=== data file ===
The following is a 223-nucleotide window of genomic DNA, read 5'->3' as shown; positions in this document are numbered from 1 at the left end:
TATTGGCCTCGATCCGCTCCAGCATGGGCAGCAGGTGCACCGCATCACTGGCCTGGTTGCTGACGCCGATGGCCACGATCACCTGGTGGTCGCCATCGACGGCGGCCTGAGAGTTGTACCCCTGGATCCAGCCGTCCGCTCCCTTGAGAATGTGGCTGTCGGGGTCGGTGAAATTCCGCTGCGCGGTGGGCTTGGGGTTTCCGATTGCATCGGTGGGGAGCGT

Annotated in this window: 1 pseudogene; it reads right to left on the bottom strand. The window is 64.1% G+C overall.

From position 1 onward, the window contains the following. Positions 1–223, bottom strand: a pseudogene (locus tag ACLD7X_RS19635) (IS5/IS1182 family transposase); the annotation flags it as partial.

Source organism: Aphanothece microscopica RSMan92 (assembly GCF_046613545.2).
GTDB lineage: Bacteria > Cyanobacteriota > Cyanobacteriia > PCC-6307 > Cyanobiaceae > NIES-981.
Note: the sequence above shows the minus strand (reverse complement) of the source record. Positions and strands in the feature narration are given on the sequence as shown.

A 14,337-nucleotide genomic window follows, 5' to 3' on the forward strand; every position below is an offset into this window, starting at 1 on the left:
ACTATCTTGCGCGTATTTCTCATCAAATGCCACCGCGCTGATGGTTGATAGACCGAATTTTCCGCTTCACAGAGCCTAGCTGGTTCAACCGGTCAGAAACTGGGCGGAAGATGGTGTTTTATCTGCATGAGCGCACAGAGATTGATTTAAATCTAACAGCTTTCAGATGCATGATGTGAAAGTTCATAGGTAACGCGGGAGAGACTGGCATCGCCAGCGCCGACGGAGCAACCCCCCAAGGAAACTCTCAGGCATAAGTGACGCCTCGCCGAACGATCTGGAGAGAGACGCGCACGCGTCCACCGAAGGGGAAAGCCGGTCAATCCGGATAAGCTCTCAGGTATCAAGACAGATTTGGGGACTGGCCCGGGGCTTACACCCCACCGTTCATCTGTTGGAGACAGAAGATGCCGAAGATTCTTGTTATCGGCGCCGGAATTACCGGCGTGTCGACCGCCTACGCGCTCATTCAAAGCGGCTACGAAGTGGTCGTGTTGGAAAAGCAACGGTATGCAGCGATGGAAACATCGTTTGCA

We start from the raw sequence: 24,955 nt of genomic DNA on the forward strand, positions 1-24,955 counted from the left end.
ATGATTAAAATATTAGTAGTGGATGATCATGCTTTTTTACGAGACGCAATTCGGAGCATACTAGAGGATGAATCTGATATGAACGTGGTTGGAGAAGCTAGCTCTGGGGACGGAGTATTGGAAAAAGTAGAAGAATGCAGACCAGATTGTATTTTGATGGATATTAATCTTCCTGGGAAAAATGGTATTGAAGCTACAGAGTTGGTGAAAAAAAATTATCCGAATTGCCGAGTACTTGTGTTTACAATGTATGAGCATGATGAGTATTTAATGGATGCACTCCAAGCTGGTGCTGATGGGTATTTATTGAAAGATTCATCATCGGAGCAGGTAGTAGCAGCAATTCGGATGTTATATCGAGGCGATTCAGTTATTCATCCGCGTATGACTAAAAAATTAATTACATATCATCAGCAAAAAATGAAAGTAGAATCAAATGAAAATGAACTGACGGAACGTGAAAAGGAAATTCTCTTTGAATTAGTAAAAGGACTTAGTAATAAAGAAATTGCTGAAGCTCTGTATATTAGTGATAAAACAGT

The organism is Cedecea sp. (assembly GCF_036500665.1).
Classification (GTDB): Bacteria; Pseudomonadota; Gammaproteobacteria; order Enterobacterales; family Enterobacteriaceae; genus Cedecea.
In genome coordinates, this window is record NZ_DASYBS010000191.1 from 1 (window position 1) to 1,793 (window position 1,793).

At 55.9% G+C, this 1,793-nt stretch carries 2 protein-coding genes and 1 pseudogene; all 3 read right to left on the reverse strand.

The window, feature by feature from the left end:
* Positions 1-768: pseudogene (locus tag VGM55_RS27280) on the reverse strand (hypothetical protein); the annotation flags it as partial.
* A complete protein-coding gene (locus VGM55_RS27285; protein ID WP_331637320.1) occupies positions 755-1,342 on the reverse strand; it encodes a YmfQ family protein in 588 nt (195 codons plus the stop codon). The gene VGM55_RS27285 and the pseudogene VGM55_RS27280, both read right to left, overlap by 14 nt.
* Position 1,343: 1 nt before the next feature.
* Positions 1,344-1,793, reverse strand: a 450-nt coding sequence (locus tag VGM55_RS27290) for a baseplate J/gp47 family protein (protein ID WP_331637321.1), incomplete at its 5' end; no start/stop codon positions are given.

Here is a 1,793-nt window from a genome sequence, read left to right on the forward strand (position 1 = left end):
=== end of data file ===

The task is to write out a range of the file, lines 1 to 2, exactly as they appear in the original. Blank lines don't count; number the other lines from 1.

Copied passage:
The following is a 223-nucleotide window of genomic DNA, read 5'->3' as shown; positions in this document are numbered from 1 at the left end:
TATTGGCCTCGATCCGCTCCAGCATGGGCAGCAGGTGCACCGCATCACTGGCCTGGTTGCTGACGCCGATGGCCACGATCACCTGGTGGTCGCCATCGACGGCGGCCTGAGAGTTGTACCCCTGGATCCAGCCGTCCGCTCCCTTGAGAATGTGGCTGTCGGGGTCGGTGAAATTCCGCTGCGCGGTGGGCTTGGGGTTTCCGATTGCATCGGTGGGGAGCGT